Distant listening to gertrude Stein's 'Melanctha': Using similarity analysis in a discovery paradigm to analyze prosody and author influence

Tanya Clement, David Tcheng, Loretta Auvil, Boris Capitanu, Joao Barbosa

Research output: Contribution to journalArticlepeer-review


Used here to describe the investigation of significant sound or prosodic patterns within the context of a system that can translate these patterns into comparative visualizations across texts, the term 'distant listening' is used provocatively to suggest that readers might interpret prosodic patterns as 'noise' (or seemingly unintelligible information) with close reading practices. In this study, we show that these same patterns appear coherent and discoverable within ProseVis, a visualization tool that supports these hermeneutics within a discovery-based paradigm that allows for new ways of making meaning. Charles Bernstein discusses 'close listening' as possibly contradictory to ' ''readings'' of poems that are based exclusively on the printed text and that ignore the poet's own performances, the ''total'' sound of the work, and the relation of sound to semantics' (Bernstein, 1998, p. 4). Likewise, this study considers the efficacy of using prosodic textual elements as features for similarity metrics instead of or alongside words and n-gram frequencies. In particular, this discussion describes the continued development of this work as a contribution to and within the context of authorship attribution and stylometric studies that consider the interpretability of prosodic features. To that end, in the first part of this discussion, we place the study within the theoretical and practical context of author attribution studies. In the second part of this discussion, we consider how changing similarity metric calculations through the inclusion and exclusion of certain prosodic features (such as tone and stress) and algorithmic parameters (such as the window size of sounds and weighting power) can facilitate the discovery of previously unidentifiable author-similarity patterns. Finally, in the third part of this study, we explore questions of identity construction within this framework of author attribution analysis by comparing 'Melanctha', the longest story in Gertrude Stein's Three Lives (1909), with 150 different narrative voices from the First Person Narratives of the Documenting the American South collection.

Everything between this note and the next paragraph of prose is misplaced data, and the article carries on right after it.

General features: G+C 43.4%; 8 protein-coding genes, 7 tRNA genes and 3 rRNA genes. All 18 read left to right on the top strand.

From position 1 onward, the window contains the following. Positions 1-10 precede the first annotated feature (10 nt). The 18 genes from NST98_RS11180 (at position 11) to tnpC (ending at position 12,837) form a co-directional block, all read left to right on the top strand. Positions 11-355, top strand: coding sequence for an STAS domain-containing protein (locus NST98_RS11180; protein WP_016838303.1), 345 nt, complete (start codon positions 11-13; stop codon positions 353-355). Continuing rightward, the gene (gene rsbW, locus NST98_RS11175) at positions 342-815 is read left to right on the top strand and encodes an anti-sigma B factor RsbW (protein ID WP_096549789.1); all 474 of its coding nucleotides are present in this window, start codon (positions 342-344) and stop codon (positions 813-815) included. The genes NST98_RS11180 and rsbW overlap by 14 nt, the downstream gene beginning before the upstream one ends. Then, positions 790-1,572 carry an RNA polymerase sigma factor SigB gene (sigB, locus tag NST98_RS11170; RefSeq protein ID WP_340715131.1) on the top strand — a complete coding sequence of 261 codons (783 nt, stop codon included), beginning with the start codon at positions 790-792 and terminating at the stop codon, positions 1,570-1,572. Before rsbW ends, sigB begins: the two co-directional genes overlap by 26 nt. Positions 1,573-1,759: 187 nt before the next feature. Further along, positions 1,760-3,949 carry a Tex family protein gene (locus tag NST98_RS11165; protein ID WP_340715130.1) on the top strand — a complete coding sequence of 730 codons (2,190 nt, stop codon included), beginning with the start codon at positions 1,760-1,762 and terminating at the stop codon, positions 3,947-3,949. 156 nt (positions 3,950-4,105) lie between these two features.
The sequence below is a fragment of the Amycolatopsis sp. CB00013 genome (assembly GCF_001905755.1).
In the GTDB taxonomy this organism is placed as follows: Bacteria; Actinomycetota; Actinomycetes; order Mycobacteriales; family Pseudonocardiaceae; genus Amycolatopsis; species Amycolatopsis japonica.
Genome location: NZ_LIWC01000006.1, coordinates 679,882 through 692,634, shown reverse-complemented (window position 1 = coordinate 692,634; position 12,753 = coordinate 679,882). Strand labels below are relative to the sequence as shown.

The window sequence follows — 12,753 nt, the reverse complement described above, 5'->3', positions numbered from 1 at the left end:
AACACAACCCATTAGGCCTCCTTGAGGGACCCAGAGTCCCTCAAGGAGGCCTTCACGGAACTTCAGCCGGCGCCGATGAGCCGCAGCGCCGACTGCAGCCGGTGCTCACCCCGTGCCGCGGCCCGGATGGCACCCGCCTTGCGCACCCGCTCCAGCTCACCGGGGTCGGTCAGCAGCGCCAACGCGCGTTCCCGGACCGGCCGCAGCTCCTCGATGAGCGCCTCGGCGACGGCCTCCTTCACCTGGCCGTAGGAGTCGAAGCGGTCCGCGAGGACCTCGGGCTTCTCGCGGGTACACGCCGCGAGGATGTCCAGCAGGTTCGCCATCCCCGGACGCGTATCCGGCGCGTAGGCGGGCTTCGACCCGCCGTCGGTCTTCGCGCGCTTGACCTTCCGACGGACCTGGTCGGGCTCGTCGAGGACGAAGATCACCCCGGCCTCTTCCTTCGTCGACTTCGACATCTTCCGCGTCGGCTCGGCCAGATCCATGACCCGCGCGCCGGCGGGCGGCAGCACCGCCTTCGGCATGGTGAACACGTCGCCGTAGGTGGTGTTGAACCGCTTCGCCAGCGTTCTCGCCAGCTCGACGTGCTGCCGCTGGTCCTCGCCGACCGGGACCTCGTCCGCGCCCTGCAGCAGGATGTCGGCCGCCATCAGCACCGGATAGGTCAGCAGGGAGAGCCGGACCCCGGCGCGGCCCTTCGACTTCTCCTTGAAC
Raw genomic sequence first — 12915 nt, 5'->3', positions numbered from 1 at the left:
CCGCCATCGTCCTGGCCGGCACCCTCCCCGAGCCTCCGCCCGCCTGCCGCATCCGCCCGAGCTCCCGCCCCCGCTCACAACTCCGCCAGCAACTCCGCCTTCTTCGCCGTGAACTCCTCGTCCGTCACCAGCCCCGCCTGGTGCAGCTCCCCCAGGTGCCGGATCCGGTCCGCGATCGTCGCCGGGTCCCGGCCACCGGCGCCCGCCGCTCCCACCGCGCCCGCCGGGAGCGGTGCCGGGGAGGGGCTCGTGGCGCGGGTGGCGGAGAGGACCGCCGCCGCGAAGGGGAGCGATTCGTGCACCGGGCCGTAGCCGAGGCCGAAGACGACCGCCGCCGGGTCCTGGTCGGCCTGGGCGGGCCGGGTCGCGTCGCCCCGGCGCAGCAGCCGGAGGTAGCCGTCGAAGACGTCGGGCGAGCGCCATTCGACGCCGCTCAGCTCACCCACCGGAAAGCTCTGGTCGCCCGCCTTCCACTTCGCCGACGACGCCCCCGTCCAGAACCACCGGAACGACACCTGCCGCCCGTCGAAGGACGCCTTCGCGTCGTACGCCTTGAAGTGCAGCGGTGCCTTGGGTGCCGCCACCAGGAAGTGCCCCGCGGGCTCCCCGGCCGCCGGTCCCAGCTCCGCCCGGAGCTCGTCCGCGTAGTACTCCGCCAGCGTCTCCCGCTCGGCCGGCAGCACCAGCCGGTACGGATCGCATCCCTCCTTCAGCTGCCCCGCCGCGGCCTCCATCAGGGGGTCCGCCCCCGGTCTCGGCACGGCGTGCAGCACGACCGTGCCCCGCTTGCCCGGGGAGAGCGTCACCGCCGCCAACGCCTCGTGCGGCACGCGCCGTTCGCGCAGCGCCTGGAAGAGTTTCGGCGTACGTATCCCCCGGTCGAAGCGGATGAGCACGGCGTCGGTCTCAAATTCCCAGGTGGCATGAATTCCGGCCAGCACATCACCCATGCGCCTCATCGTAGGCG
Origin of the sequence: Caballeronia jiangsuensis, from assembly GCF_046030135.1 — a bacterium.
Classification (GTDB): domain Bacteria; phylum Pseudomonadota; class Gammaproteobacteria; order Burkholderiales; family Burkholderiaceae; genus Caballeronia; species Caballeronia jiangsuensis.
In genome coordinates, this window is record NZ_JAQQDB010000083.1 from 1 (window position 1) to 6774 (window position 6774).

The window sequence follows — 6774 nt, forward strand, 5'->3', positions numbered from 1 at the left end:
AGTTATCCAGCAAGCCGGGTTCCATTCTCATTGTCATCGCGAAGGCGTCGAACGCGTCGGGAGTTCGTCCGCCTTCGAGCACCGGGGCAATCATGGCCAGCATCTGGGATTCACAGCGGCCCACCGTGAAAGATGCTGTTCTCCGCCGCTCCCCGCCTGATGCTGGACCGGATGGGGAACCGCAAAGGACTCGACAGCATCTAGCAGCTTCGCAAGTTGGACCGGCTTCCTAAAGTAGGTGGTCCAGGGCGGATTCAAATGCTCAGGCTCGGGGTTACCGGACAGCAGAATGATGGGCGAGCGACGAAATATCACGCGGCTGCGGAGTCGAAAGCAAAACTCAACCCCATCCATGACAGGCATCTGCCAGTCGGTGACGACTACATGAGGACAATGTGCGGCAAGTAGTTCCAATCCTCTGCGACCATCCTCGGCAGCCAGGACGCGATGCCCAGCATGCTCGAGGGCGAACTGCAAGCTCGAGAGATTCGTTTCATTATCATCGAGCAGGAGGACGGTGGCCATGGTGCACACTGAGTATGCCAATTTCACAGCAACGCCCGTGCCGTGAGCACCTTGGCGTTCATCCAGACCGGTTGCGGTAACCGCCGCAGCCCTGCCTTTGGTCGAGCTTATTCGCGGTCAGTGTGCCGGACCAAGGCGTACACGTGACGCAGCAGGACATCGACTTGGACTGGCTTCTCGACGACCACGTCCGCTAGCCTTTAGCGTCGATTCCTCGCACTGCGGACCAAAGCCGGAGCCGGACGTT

Original languageEnglish (US)
Article numberfqt040
Pages (from-to)582-602
Number of pages21
JournalLiterary and Linguistic Computing
Issue number4
StatePublished - Dec 2013

ASJC Scopus subject areas

  • Information Systems
  • Language and Linguistics
  • Linguistics and Language


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